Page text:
Gas prices are skyrocketing

ULM Hawkeye

Libya, Egypt and the U.S. fighting over petroleum

Troubles in Libya continue to unravel, but what does that mean for us, the United States and how are we involved?

In mid January the first sign of governmental change began in North Africa.

A revolt in Tunisia took place because of a lack of employment and an increase in the price of food.

Mohsen Bouterfif, a civilian, killed himself because he was unable to find a job or a place to stay.

Shortly after, around a 100 young men began to protest, which motivated the rest of the country to protest as well.

The majority of the uprising occurring in North Africa is by the youth.

This is especially true for young men who want a change in their government and more opportunities for a better life.

When Adison Adams, a soph­omore biology major from Den­ton, Texas, heard about what was occurring in Egypt, she was surpised.

“What I find most fascinat­ing about the revolt in Egypt is the ingenuity and desire shown by the Egyptian people, particu­larly in the case of birth of the revolution via Facebook,” Ad­ams said.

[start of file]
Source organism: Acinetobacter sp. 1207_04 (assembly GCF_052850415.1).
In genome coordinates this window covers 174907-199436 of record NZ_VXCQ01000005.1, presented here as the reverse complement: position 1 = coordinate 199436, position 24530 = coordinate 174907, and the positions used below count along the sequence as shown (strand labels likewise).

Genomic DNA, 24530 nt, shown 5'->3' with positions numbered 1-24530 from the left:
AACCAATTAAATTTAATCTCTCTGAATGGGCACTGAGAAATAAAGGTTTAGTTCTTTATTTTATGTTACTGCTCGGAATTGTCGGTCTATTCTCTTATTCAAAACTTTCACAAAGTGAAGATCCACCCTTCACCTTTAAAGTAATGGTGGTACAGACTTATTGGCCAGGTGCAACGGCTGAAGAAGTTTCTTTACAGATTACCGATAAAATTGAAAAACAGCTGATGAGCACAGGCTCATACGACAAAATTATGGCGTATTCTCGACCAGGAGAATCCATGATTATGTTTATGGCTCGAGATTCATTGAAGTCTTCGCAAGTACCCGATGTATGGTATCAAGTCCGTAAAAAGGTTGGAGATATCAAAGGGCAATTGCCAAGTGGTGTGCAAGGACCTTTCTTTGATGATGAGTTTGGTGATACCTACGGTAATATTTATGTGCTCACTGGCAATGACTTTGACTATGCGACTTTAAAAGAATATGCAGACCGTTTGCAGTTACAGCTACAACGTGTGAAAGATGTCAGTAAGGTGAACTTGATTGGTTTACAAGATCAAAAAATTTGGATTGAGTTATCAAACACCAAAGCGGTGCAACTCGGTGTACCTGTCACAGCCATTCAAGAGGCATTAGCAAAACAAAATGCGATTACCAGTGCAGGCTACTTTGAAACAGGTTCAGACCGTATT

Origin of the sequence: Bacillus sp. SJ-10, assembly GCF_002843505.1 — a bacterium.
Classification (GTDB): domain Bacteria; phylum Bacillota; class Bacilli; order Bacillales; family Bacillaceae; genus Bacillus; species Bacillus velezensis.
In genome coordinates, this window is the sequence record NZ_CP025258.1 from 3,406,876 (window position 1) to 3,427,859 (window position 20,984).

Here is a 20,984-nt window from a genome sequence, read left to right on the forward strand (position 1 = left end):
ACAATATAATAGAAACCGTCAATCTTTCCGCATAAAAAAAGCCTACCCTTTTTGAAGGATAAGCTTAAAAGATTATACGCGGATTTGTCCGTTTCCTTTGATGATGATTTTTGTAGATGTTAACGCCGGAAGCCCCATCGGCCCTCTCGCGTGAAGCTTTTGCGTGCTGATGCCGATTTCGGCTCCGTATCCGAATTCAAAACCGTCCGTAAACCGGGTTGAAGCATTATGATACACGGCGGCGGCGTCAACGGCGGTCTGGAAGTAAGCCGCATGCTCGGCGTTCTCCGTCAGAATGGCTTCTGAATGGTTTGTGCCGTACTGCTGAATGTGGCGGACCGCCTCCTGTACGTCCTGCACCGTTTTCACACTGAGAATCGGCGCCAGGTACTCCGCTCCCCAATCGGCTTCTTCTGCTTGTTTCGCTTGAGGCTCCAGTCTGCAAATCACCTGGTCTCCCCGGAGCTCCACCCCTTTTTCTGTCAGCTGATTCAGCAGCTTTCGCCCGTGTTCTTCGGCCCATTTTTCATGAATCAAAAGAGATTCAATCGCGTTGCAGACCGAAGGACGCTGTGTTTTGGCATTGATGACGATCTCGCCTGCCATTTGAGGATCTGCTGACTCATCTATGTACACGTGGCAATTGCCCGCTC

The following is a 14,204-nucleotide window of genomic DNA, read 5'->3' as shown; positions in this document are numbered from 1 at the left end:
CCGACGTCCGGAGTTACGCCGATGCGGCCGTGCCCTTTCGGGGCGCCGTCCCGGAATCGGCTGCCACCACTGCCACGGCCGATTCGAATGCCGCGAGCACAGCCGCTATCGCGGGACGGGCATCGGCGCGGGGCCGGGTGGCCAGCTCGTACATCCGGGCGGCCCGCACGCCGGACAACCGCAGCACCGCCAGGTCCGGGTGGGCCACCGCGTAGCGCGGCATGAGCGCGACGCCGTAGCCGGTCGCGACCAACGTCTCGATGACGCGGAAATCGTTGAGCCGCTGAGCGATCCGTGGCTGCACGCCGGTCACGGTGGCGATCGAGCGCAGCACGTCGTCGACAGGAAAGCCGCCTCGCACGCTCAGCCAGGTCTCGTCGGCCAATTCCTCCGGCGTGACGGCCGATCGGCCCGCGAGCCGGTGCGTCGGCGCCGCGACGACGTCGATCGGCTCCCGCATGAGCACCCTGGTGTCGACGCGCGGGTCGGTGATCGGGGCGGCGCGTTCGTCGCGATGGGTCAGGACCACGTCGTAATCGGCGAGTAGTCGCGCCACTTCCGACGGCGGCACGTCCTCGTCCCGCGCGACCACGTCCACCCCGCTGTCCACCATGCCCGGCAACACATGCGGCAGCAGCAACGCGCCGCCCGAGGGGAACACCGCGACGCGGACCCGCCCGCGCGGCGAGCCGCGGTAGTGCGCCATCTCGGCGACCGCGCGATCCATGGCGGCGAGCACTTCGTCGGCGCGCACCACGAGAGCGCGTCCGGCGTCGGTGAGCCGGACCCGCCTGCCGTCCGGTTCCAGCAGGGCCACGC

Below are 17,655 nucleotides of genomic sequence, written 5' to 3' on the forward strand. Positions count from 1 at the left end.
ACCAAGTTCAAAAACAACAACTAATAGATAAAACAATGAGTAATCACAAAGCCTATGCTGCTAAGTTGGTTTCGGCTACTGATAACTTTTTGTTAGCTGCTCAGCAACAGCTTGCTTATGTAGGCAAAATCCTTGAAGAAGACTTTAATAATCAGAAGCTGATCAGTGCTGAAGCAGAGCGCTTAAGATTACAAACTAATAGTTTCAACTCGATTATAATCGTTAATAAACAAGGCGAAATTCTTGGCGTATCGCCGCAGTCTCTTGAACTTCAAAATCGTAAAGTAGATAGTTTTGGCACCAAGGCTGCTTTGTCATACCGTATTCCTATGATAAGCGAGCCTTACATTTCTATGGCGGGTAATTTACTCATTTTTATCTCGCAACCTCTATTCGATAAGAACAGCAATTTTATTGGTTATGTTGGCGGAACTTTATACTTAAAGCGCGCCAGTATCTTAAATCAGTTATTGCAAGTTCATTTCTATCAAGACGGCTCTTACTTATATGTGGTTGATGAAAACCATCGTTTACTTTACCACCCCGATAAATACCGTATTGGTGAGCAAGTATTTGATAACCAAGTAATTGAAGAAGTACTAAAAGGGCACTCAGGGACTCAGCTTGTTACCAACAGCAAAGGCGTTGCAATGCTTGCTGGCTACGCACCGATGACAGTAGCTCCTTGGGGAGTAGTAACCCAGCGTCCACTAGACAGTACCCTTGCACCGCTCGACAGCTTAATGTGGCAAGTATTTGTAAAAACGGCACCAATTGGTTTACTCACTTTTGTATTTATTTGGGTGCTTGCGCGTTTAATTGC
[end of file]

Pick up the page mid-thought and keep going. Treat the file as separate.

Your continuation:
Now Libya is undergoing po­litical change that is also catch­ing the attention of the entire world.

Mummar Gaddafi, the presi­dent of Libya for the last 42 years has used violence on pro­testers who are in favor of him stepping down.

The U.S. has yet to get heavily involved except to aid Americans who are stuck in the violence in Libya by helping evacuate them as soon as possible.

“I think our armed forces have other things to attend to. As does the US government es­pecially in regard to our current economic and environmental status,” says Adams.

Despite the U.S. choice to not get heavily in the mix of what’s occurring in North Africa, the government upheaval in North Africa will definitely affect us.

As of now oil prices are $97 per barrel; they could increase as much as $100 or more a barrel leading in to the summer if the troubles in Libya continue.

The last time we saw a large increase in oil was in October of 2008 when barrels of oil reached a high of $150.

Already, just last week in Lon­don, oil reached to $111 from crude off the North Sea.

Political Science professor Kevin Unter finds the most im­portant issue students need to consider is not just the rise in oil prices but an increase in prices of other commodities.

“We’re already starting to see spikes in gas prices here in Mon­roe. But there’s more than just gas; petroleum and petroleum byproducts are used in so many things,” Unter said.

Things will continue to rise in price if things in North Af­rica do not change; a possibil­ity about which the country is nervous.